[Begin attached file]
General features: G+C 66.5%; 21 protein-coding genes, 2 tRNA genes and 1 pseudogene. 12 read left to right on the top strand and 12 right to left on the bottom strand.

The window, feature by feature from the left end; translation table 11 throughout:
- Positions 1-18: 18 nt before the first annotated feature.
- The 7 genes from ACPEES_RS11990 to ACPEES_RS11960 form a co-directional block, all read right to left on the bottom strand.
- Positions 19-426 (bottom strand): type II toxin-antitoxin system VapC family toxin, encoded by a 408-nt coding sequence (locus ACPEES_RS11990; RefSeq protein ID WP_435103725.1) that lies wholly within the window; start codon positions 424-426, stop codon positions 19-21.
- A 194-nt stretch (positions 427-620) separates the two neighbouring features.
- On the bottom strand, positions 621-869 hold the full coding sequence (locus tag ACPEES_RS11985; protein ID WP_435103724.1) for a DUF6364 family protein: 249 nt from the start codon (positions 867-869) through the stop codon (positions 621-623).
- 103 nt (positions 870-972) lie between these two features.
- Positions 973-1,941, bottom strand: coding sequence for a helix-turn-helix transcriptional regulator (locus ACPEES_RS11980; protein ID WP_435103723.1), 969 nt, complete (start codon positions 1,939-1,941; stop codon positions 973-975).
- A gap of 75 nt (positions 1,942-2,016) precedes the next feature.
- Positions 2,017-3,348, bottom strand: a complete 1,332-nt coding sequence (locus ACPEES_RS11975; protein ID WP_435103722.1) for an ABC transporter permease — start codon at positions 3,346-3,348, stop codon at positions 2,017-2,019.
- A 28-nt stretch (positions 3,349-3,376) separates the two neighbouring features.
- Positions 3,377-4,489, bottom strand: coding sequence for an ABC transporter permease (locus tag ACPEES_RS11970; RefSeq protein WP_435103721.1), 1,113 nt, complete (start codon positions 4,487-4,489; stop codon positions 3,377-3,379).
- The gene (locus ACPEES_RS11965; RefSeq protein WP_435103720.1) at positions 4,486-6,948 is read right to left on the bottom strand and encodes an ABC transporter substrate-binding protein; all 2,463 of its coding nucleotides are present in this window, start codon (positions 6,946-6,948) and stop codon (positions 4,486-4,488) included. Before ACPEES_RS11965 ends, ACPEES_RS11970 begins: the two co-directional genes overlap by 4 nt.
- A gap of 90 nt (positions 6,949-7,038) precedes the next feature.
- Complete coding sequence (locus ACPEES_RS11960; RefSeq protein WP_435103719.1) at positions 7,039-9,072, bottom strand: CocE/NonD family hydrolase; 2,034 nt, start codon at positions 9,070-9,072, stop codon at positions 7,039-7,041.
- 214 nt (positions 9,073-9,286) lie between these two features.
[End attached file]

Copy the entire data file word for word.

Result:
General features: G+C 66.5%; 21 protein-coding genes, 2 tRNA genes and 1 pseudogene. 12 read left to right on the top strand and 12 right to left on the bottom strand.

The window, feature by feature from the left end; translation table 11 throughout:
- Positions 1-18: 18 nt before the first annotated feature.
- The 7 genes from ACPEES_RS11990 to ACPEES_RS11960 form a co-directional block, all read right to left on the bottom strand.
- Positions 19-426 (bottom strand): type II toxin-antitoxin system VapC family toxin, encoded by a 408-nt coding sequence (locus ACPEES_RS11990; RefSeq protein ID WP_435103725.1) that lies wholly within the window; start codon positions 424-426, stop codon positions 19-21.
- A 194-nt stretch (positions 427-620) separates the two neighbouring features.
- On the bottom strand, positions 621-869 hold the full coding sequence (locus tag ACPEES_RS11985; protein ID WP_435103724.1) for a DUF6364 family protein: 249 nt from the start codon (positions 867-869) through the stop codon (positions 621-623).
- 103 nt (positions 870-972) lie between these two features.
- Positions 973-1,941, bottom strand: coding sequence for a helix-turn-helix transcriptional regulator (locus ACPEES_RS11980; protein ID WP_435103723.1), 969 nt, complete (start codon positions 1,939-1,941; stop codon positions 973-975).
- A gap of 75 nt (positions 1,942-2,016) precedes the next feature.
- Positions 2,017-3,348, bottom strand: a complete 1,332-nt coding sequence (locus ACPEES_RS11975; protein ID WP_435103722.1) for an ABC transporter permease — start codon at positions 3,346-3,348, stop codon at positions 2,017-2,019.
- A 28-nt stretch (positions 3,349-3,376) separates the two neighbouring features.
- Positions 3,377-4,489, bottom strand: coding sequence for an ABC transporter permease (locus tag ACPEES_RS11970; RefSeq protein WP_435103721.1), 1,113 nt, complete (start codon positions 4,487-4,489; stop codon positions 3,377-3,379).
- The gene (locus ACPEES_RS11965; RefSeq protein WP_435103720.1) at positions 4,486-6,948 is read right to left on the bottom strand and encodes an ABC transporter substrate-binding protein; all 2,463 of its coding nucleotides are present in this window, start codon (positions 6,946-6,948) and stop codon (positions 4,486-4,488) included. Before ACPEES_RS11965 ends, ACPEES_RS11970 begins: the two co-directional genes overlap by 4 nt.
- A gap of 90 nt (positions 6,949-7,038) precedes the next feature.
- Complete coding sequence (locus ACPEES_RS11960; RefSeq protein WP_435103719.1) at positions 7,039-9,072, bottom strand: CocE/NonD family hydrolase; 2,034 nt, start codon at positions 9,070-9,072, stop codon at positions 7,039-7,041.
- 214 nt (positions 9,073-9,286) lie between these two features.